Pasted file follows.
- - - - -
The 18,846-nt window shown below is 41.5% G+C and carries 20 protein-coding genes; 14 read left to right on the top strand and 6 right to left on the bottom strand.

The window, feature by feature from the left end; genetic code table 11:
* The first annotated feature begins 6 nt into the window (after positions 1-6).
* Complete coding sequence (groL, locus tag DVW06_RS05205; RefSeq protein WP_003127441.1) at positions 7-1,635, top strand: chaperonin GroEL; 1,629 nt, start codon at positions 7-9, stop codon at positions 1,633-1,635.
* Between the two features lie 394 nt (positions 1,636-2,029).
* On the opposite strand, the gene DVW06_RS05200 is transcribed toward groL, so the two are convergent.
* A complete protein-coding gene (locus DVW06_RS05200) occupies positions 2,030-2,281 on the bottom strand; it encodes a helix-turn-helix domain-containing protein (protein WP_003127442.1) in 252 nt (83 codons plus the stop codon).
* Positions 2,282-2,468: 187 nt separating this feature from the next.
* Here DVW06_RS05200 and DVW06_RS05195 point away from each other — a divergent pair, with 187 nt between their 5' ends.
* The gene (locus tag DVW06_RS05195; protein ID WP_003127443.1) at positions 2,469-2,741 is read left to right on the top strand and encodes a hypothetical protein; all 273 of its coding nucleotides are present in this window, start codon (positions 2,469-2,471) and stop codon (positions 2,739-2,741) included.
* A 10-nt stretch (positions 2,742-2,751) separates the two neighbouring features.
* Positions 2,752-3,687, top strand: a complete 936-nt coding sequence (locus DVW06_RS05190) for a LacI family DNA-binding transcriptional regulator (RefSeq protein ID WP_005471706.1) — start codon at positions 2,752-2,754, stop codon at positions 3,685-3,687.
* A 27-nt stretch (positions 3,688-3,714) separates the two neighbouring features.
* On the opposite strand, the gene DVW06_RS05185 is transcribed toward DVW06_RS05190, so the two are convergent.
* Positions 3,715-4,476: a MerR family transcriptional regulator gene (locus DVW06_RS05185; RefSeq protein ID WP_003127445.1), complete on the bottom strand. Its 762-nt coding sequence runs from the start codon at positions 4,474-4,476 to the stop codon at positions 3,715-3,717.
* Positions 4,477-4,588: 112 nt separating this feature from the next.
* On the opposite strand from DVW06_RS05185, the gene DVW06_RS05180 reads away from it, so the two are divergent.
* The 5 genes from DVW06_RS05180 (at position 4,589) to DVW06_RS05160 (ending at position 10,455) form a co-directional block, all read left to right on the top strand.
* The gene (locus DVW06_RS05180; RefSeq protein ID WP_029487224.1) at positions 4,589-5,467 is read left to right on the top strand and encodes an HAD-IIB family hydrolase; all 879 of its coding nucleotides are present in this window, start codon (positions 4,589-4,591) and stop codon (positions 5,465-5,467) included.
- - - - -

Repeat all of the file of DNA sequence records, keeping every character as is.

The 18,846-nt window shown below is 41.5% G+C and carries 20 protein-coding genes; 14 read left to right on the top strand and 6 right to left on the bottom strand.

The window, feature by feature from the left end; genetic code table 11:
* The first annotated feature begins 6 nt into the window (after positions 1-6).
* Complete coding sequence (groL, locus tag DVW06_RS05205; RefSeq protein WP_003127441.1) at positions 7-1,635, top strand: chaperonin GroEL; 1,629 nt, start codon at positions 7-9, stop codon at positions 1,633-1,635.
* Between the two features lie 394 nt (positions 1,636-2,029).
* On the opposite strand, the gene DVW06_RS05200 is transcribed toward groL, so the two are convergent.
* A complete protein-coding gene (locus DVW06_RS05200) occupies positions 2,030-2,281 on the bottom strand; it encodes a helix-turn-helix domain-containing protein (protein WP_003127442.1) in 252 nt (83 codons plus the stop codon).
* Positions 2,282-2,468: 187 nt separating this feature from the next.
* Here DVW06_RS05200 and DVW06_RS05195 point away from each other — a divergent pair, with 187 nt between their 5' ends.
* The gene (locus tag DVW06_RS05195; protein ID WP_003127443.1) at positions 2,469-2,741 is read left to right on the top strand and encodes a hypothetical protein; all 273 of its coding nucleotides are present in this window, start codon (positions 2,469-2,471) and stop codon (positions 2,739-2,741) included.
* A 10-nt stretch (positions 2,742-2,751) separates the two neighbouring features.
* Positions 2,752-3,687, top strand: a complete 936-nt coding sequence (locus DVW06_RS05190) for a LacI family DNA-binding transcriptional regulator (RefSeq protein ID WP_005471706.1) — start codon at positions 2,752-2,754, stop codon at positions 3,685-3,687.
* A 27-nt stretch (positions 3,688-3,714) separates the two neighbouring features.
* On the opposite strand, the gene DVW06_RS05185 is transcribed toward DVW06_RS05190, so the two are convergent.
* Positions 3,715-4,476: a MerR family transcriptional regulator gene (locus DVW06_RS05185; RefSeq protein ID WP_003127445.1), complete on the bottom strand. Its 762-nt coding sequence runs from the start codon at positions 4,474-4,476 to the stop codon at positions 3,715-3,717.
* Positions 4,477-4,588: 112 nt separating this feature from the next.
* On the opposite strand from DVW06_RS05185, the gene DVW06_RS05180 reads away from it, so the two are divergent.
* The 5 genes from DVW06_RS05180 (at position 4,589) to DVW06_RS05160 (ending at position 10,455) form a co-directional block, all read left to right on the top strand.
* The gene (locus DVW06_RS05180; RefSeq protein ID WP_029487224.1) at positions 4,589-5,467 is read left to right on the top strand and encodes an HAD-IIB family hydrolase; all 879 of its coding nucleotides are present in this window, start codon (positions 4,589-4,591) and stop codon (positions 5,465-5,467) included.